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Leonard Bernstein: A Contemporary Master of Composition

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With a fruitful career, not only as a musical composer, but also as a writer, conductor and pianist, Leonard Bernstein was born in the United States, specifically in Lawrence, Massachusetts, on August 25, 1918. He comes from a family of Jewish background from Ukraine. Bernstein has been worldwide praised; he is specially known for conducting the New York Philharmonic Orchestra.

Leonard’s childhood was very normal; he attended Garrison and Boston Latin School. At first, his father, Sam Bernstein was opposed to Leonard’s curiosity towards music; but then he started to understand his child’s preference and usually took him to orchestra concerts. Then, Leonard began his piano lessons.

Right after graduating in 1935, Bernstein went to Harvard University, where of course he studied music. The next step into his outstanding career was the Curtis Institute of Music, located in Philadelphia. In this institute, he studied piano next to Isabella Vengerova and Heinrich Gebhard.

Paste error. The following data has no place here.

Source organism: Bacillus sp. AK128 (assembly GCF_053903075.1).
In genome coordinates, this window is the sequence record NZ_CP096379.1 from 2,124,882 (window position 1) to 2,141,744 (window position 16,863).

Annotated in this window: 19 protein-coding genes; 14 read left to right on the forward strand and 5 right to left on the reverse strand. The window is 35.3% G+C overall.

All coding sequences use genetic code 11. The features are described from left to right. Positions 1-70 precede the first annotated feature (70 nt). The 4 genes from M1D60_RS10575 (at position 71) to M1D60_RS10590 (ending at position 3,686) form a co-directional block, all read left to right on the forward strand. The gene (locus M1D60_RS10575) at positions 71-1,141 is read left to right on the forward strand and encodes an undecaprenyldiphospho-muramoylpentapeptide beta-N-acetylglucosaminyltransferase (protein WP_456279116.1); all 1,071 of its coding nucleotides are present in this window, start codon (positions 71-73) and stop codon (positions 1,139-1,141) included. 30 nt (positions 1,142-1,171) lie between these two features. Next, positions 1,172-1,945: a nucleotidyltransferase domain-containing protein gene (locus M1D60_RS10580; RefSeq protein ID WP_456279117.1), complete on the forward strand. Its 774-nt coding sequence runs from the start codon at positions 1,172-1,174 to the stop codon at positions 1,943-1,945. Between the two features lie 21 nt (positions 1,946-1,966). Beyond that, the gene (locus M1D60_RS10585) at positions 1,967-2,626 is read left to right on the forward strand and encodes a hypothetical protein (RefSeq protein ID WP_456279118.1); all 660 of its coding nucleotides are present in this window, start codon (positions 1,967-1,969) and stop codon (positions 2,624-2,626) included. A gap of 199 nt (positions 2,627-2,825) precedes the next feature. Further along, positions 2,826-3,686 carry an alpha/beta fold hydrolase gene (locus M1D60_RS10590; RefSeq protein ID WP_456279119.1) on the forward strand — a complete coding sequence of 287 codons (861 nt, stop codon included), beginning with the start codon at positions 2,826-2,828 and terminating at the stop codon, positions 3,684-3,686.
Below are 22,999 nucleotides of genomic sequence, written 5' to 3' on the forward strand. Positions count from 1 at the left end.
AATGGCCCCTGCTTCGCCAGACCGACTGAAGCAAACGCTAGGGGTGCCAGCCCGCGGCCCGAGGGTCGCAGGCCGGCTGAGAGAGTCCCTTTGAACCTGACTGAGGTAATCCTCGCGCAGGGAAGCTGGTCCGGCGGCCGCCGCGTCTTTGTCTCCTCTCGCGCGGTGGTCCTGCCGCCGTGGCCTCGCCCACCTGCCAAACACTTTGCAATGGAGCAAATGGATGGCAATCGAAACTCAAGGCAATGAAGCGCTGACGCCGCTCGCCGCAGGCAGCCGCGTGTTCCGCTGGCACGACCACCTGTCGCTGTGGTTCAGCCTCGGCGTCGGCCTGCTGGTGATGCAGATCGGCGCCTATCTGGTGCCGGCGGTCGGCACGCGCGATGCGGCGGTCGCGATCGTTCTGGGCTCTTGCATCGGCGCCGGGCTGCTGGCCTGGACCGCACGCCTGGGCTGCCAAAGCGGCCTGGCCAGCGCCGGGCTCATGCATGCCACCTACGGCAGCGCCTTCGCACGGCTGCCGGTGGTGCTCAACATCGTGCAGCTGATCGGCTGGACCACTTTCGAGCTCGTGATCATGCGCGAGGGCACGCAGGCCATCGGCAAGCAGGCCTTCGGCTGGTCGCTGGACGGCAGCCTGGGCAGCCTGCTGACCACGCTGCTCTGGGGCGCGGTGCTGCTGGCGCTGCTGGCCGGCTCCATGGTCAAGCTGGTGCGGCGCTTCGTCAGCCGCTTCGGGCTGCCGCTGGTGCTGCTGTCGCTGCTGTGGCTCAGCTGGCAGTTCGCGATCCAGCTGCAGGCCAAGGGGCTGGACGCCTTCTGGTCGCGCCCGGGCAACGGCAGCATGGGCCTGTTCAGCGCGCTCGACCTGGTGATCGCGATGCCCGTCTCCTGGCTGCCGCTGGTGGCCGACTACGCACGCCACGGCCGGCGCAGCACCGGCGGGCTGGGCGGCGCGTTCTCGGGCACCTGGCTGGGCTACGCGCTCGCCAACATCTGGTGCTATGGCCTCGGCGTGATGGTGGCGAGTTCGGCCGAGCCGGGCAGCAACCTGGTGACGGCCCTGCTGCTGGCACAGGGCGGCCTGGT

His leap towards international recognition started after World War II; in 1949, he performed first as a conductor in the world première of the Turangalîla-Symphonie by Olivier Messiaen. Likewise, in 1957, he lead the inaugural concert of the Mann Auditorium in Tel Aviv. He took part of one of the biggest events in contemporary history; Bernstein conducted Beethoven's Symphony No. 9, as part of a celebration of the fall of the Berlin Wall, on December 25, 1989.

Among the awards he won, it is worth mentioning his eight Grammy Awards, mostly granted to him because of his virtuosity and Best Orchestral and Choral Performance, Best Classical Contemporary Composition, Best Opera Performance, and so on.

His calling took him to walk through a variety of paths; one of those was writing. His legacy is profoundly shown in the lines of Findings, The Infinite Variety of Music, The Joy of Music and The Unanswered Question. Bernstein died on October 14, 1990.

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